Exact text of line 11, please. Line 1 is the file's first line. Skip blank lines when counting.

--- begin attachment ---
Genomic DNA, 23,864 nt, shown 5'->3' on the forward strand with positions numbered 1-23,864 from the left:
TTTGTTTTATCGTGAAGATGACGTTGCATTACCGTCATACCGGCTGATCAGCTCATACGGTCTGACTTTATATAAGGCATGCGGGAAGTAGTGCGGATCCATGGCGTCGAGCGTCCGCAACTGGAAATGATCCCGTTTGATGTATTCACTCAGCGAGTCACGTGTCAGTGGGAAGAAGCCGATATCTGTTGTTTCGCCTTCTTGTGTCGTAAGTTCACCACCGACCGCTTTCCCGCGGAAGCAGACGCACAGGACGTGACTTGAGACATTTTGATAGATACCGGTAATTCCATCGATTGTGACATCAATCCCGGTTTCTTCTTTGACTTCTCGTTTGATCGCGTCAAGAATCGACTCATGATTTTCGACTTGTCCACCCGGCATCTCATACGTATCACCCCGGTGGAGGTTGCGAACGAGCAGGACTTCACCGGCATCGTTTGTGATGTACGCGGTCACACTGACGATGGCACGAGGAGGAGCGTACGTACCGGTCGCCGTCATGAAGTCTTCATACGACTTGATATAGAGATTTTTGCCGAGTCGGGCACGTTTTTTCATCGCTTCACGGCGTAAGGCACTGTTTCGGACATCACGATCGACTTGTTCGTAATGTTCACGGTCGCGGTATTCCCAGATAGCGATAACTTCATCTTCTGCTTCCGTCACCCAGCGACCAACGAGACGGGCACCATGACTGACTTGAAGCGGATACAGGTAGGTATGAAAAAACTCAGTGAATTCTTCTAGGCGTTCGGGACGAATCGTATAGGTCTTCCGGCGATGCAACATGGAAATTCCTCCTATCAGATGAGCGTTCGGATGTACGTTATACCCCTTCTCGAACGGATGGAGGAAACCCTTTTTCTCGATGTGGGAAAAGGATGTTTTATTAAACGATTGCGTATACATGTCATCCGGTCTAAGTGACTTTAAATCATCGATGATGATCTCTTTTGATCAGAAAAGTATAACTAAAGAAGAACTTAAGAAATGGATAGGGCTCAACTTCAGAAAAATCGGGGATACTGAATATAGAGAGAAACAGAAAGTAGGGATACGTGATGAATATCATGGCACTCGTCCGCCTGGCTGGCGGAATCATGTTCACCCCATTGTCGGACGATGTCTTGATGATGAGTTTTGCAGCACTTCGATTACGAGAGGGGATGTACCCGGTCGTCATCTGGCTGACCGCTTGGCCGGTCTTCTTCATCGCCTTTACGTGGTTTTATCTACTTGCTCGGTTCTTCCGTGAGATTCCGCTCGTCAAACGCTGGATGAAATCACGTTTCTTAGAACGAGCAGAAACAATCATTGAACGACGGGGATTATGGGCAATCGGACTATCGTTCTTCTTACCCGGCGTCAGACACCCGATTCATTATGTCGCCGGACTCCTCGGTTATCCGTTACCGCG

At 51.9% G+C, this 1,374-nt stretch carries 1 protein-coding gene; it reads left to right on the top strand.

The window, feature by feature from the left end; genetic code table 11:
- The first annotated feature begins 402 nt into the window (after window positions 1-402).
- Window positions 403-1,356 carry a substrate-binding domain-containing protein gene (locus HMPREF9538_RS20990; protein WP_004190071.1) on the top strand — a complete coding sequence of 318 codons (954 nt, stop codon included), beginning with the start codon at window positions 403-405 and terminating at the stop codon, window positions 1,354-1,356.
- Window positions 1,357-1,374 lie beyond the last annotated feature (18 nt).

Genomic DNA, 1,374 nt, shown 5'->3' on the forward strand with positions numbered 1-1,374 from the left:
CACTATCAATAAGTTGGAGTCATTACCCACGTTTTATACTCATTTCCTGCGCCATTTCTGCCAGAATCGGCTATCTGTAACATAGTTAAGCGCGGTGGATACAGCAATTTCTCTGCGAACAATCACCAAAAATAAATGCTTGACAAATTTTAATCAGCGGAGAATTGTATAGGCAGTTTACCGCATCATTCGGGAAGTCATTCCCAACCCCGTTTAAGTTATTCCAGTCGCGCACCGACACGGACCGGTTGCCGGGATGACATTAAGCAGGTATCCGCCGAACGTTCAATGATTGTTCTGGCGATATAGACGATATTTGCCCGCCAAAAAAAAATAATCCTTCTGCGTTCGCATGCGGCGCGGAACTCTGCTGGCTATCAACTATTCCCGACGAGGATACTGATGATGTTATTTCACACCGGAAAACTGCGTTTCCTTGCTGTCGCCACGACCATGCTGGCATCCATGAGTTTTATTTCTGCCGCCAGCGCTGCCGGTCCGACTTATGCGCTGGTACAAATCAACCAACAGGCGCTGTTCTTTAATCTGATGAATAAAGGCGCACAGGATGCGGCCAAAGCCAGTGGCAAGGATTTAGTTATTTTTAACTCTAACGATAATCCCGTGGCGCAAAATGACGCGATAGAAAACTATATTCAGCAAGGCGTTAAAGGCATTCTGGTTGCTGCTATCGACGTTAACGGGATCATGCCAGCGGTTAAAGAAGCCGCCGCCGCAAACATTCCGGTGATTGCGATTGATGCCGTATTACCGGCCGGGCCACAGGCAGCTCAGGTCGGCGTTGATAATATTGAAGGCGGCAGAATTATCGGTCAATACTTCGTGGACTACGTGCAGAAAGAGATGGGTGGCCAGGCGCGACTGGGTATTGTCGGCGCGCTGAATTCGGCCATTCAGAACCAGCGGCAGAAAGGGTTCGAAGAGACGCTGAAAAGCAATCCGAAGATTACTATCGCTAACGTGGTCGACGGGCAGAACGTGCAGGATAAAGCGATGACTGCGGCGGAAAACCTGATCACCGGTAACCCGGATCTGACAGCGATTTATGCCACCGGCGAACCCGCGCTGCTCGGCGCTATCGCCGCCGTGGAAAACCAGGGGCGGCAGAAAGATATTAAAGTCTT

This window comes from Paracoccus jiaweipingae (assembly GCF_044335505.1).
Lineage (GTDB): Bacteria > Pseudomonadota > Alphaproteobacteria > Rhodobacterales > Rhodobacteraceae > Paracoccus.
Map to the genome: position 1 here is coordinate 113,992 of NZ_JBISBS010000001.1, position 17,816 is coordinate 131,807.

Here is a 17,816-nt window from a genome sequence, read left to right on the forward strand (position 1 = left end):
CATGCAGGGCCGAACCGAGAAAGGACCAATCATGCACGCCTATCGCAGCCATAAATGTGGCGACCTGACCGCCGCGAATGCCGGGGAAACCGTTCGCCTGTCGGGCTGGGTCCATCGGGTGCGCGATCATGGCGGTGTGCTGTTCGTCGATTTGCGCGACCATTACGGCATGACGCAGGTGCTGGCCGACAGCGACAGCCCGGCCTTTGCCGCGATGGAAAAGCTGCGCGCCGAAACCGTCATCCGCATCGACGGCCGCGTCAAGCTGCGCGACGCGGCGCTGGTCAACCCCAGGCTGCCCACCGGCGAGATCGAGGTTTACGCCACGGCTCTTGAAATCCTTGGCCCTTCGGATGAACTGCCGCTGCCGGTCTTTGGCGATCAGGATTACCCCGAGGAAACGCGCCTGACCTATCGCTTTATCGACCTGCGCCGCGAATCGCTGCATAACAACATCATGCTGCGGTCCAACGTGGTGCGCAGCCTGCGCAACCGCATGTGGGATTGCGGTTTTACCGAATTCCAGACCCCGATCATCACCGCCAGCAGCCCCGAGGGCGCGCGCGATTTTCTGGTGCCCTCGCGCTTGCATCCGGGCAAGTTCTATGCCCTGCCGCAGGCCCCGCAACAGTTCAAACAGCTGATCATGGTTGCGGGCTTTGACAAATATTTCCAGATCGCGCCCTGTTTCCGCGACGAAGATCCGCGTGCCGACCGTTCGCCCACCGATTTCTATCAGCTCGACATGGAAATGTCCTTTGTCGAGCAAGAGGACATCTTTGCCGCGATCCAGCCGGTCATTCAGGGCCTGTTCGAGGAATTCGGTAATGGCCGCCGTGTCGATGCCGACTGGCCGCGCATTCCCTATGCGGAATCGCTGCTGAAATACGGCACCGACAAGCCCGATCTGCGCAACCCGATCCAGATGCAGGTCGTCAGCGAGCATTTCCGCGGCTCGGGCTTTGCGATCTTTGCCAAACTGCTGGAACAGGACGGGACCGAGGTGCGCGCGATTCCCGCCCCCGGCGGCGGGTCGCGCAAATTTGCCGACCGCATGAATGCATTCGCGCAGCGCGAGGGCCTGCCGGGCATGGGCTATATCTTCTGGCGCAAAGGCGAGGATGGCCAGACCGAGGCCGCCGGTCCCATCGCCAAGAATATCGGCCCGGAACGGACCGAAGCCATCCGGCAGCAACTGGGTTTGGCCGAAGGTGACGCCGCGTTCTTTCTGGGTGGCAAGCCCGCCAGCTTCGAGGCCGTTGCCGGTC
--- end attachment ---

Lineage (GTDB): Bacteria > Pseudomonadota > Alphaproteobacteria > Rhodobacterales > Rhodobacteraceae > Paracoccus.